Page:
Fourth, last month the non-partisan Commonwealth Fund published the results of a survey of 11 industrialized countries. Their findings show just how bad the status quo of our health care system is. The United States has the most complicated, most expensive and most frustrating health care system in the industrialized world. And none of it due to the ACA, most of which took effect after the survey.

Before the ACA, we had medical insurance cost inflation two- and three-times higher than the inflation rate, millions of people were thrown off their insurance policies at the whim of insurance companies. More than 30 percent of all medical dollars went to administrative costs, not medical care, the ACA ends that.

The Republican solution? Endless complaints about the ACA and tireless efforts to sabotage it. What have the Republicans offered in place of the ACA? The good old days -- an incorrect diagnosis and a worse treatment plan.

Michael Frandzel


Morse must answer for Medicaid position

To the editor:

What is New Hampshire state Sen. Chuck Morse going to say to the over 50,000 people -- a percentage of whom are probably his own constituents -- when he and his Senate Republicans have now denied them health care through the Medicaid expansion program starting Jan. 1, 2014?

These are the working poor who are working two and three part-time jobs making minimum wage to support their families here in New Hampshire, but unable to afford the high cost of health insurance. Feeling a lump, ill or hurt themselves, they will turn to the emergency room, where we the citizens of New Hampshire end up paying for these services through our tax dollars.

Not even our own New Hampshire insurance commissioner or the director of the New Hampshire Department of Health and Human Services felt Morse’s compromise plan was a viable one that would benefit our state’s families in this situation of being unable to get health insurance through their employers because they work under 30 hours.

I only hope these 50,000 people remember this at the next election. As our great President John F. Kennedy said: “Let us not seek the Republican answer or the Democratic answer, but the right answer.”

Jane Lang


Doors can model political parties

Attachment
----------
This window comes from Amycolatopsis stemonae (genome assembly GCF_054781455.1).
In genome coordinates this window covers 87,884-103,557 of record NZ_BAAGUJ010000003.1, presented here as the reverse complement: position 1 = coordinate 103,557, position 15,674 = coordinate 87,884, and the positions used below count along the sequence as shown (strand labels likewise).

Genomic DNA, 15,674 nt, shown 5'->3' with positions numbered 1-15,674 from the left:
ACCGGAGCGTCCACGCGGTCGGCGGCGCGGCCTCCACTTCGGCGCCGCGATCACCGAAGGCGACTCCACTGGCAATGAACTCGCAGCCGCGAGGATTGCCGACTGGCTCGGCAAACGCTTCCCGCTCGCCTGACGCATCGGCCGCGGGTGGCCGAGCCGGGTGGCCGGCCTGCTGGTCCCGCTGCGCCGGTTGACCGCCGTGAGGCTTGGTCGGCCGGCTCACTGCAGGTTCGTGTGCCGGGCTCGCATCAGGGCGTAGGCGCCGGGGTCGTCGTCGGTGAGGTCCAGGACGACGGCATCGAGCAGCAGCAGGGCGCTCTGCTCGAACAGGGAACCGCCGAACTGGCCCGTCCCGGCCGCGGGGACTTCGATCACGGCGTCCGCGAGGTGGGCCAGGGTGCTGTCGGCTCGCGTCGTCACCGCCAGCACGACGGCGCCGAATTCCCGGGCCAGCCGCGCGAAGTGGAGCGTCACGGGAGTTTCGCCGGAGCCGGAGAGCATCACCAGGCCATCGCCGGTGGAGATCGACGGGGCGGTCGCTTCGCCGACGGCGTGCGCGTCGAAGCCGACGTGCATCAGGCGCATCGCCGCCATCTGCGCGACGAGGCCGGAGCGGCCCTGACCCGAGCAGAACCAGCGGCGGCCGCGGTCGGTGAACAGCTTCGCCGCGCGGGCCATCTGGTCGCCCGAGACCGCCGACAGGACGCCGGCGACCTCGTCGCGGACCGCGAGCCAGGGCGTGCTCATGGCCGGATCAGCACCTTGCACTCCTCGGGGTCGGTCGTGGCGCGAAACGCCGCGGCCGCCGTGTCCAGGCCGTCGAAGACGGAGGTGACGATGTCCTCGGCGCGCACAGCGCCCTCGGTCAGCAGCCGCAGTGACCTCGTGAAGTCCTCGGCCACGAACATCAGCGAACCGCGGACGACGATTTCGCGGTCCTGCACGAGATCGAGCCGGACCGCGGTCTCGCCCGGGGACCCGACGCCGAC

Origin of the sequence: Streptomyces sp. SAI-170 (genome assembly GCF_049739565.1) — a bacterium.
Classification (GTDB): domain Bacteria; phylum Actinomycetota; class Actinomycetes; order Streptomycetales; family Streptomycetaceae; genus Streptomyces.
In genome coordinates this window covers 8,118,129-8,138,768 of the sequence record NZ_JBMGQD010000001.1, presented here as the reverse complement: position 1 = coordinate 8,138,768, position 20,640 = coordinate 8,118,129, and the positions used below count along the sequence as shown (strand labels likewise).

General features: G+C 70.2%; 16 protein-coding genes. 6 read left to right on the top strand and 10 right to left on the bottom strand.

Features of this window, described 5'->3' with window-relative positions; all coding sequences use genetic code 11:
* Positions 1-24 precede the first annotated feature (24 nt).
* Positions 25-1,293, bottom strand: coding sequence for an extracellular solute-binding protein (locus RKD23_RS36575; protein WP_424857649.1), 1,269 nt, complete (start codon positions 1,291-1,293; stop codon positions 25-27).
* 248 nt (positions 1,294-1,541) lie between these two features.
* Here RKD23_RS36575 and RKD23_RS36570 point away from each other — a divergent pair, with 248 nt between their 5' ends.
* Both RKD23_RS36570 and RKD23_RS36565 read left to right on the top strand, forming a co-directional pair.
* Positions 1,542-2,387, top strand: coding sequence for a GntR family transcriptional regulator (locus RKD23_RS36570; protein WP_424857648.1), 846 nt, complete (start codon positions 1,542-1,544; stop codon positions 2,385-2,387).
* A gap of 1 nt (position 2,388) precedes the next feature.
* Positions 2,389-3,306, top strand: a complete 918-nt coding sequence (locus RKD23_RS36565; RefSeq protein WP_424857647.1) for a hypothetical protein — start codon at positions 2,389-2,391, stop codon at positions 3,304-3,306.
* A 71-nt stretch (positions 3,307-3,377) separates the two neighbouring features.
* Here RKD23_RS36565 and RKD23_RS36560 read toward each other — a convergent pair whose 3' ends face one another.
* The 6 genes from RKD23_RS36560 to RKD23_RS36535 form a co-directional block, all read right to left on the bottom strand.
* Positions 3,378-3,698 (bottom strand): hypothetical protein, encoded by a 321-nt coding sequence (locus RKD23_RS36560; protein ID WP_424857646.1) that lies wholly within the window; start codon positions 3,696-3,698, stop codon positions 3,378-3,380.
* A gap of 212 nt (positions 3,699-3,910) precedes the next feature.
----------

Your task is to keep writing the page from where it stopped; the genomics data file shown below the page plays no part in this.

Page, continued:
To the editor:

I find doorways intriguing, like the catchy cover of a book. What is the story behind the door? I have a collection of personal doorway photos from 32 countries. I am not alone, there are hundreds of books and thousands of photo collections available. What is the attraction, the physical doorway or what it might portend?

There are many ways to look at doorways, their size, color, material, design, strength and their number. One seldom thinks a doorway could be an icon for a political party, but I do.

When I see a tall, wide, clear glass, automatic double door that swings in, displaying a big bright welcome, that suggests an inviting and easy entry, I think of the Democratic Party.

When I see a single, narrow, heavy wooden door, unlocked with a passcode, a skin and voice scan with a members only notice above the gold-plated handle, I think of the Republican Party.

Behind the Republican door awaits a litmus test to access the inner offices: the anti-choice door, anti-immigration reform door, anti-government door, anti-science door, anti-tax door, anti-health-care door. If you don’t commit to any of these options you are directed to the exit door.

The Democratic door opens to a landscape of problem solving pods, no closed doors, no restricted areas, no loyalty test. Instead a suggestion box, in multiple languages, dominates the entry area along with a sign-up sheet for public service projects.

The doorways tell us even more|one is welcoming, suggests diversity, focus on moving forward, a positive attitude and openness to new ideas. The other is barrier like, ideologically restrictive, opposed to any and all change, with a generally spiteful attitude.

In the next election cycle I hope that the voters slam the door in the face of Republican candidates and show the incumbents the door that leads out of their offices and out of town.

Dave Potter

North Hampton